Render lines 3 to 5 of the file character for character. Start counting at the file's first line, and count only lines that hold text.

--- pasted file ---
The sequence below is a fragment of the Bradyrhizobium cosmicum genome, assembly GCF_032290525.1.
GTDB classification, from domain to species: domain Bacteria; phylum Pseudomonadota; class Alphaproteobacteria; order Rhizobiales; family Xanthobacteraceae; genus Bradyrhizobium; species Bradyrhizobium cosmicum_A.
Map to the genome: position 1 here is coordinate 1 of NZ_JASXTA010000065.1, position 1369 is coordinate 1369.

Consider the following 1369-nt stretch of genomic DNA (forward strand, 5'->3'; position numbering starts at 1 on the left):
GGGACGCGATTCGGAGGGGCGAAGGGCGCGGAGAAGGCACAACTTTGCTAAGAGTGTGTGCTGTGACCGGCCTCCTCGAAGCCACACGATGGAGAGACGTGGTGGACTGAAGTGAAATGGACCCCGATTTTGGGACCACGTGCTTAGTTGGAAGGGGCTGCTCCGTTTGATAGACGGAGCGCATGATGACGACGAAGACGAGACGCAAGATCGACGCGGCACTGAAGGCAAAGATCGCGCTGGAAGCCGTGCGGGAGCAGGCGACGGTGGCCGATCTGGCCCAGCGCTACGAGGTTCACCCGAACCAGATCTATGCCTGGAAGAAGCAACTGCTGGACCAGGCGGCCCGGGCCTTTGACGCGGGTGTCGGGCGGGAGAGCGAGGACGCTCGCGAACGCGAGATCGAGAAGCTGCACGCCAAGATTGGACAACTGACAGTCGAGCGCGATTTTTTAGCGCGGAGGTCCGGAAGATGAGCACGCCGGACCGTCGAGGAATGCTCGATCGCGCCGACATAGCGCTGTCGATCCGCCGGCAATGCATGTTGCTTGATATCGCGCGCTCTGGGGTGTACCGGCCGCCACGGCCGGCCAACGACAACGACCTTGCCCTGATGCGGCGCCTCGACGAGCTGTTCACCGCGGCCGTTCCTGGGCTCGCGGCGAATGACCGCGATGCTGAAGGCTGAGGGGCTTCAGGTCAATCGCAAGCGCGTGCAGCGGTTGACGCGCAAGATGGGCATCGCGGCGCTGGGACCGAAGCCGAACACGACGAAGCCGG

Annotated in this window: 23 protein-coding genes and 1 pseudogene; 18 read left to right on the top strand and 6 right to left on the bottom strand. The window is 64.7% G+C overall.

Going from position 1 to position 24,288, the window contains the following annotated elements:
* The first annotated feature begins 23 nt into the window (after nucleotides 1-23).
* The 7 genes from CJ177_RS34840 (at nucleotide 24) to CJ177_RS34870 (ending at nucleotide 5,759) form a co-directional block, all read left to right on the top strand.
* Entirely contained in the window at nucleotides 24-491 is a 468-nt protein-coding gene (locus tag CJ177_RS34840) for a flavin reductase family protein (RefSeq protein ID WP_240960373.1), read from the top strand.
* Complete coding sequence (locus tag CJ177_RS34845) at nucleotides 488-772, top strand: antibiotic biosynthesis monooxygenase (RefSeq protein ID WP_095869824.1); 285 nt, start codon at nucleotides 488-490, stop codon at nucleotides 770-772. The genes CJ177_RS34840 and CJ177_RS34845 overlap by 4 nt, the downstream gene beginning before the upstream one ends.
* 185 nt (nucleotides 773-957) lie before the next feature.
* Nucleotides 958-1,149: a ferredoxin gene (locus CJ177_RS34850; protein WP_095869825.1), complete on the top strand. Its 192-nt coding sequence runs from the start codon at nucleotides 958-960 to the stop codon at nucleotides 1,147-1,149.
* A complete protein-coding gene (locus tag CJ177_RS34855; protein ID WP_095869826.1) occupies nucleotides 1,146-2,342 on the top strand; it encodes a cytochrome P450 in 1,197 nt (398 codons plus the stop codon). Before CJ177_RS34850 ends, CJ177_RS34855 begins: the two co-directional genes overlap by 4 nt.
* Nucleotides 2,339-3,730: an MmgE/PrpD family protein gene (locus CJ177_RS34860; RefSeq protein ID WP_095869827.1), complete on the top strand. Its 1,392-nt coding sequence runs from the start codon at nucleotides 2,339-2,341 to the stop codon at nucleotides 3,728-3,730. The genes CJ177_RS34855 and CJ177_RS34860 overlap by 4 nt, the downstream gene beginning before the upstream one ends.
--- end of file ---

Map to the genome: position 1 here is coordinate 1 of NZ_JASXTA010000065.1, position 1369 is coordinate 1369.

Consider the following 1369-nt stretch of genomic DNA (forward strand, 5'->3'; position numbering starts at 1 on the left):
GGGACGCGATTCGGAGGGGCGAAGGGCGCGGAGAAGGCACAACTTTGCTAAGAGTGTGTGCTGTGACCGGCCTCCTCGAAGCCACACGATGGAGAGACGTGGTGGACTGAAGTGAAATGGACCCCGATTTTGGGACCACGTGCTTAGTTGGAAGGGGCTGCTCCGTTTGATAGACGGAGCGCATGATGACGACGAAGACGAGACGCAAGATCGACGCGGCACTGAAGGCAAAGATCGCGCTGGAAGCCGTGCGGGAGCAGGCGACGGTGGCCGATCTGGCCCAGCGCTACGAGGTTCACCCGAACCAGATCTATGCCTGGAAGAAGCAACTGCTGGACCAGGCGGCCCGGGCCTTTGACGCGGGTGTCGGGCGGGAGAGCGAGGACGCTCGCGAACGCGAGATCGAGAAGCTGCACGCCAAGATTGGACAACTGACAGTCGAGCGCGATTTTTTAGCGCGGAGGTCCGGAAGATGAGCACGCCGGACCGTCGAGGAATGCTCGATCGCGCCGACATAGCGCTGTCGATCCGCCGGCAATGCATGTTGCTTGATATCGCGCGCTCTGGGGTGTACCGGCCGCCACGGCCGGCCAACGACAACGACCTTGCCCTGATGCGGCGCCTCGACGAGCTGTTCACCGCGGCCGTTCCTGGGCTCGCGGCGAATGACCGCGATGCTGAAGGCTGAGGGGCTTCAGGTCAATCGCAAGCGCGTGCAGCGGTTGACGCGCAAGATGGGCATCGCGGCGCTGGGACCGAAGCCGAACACGACGAAGCCGG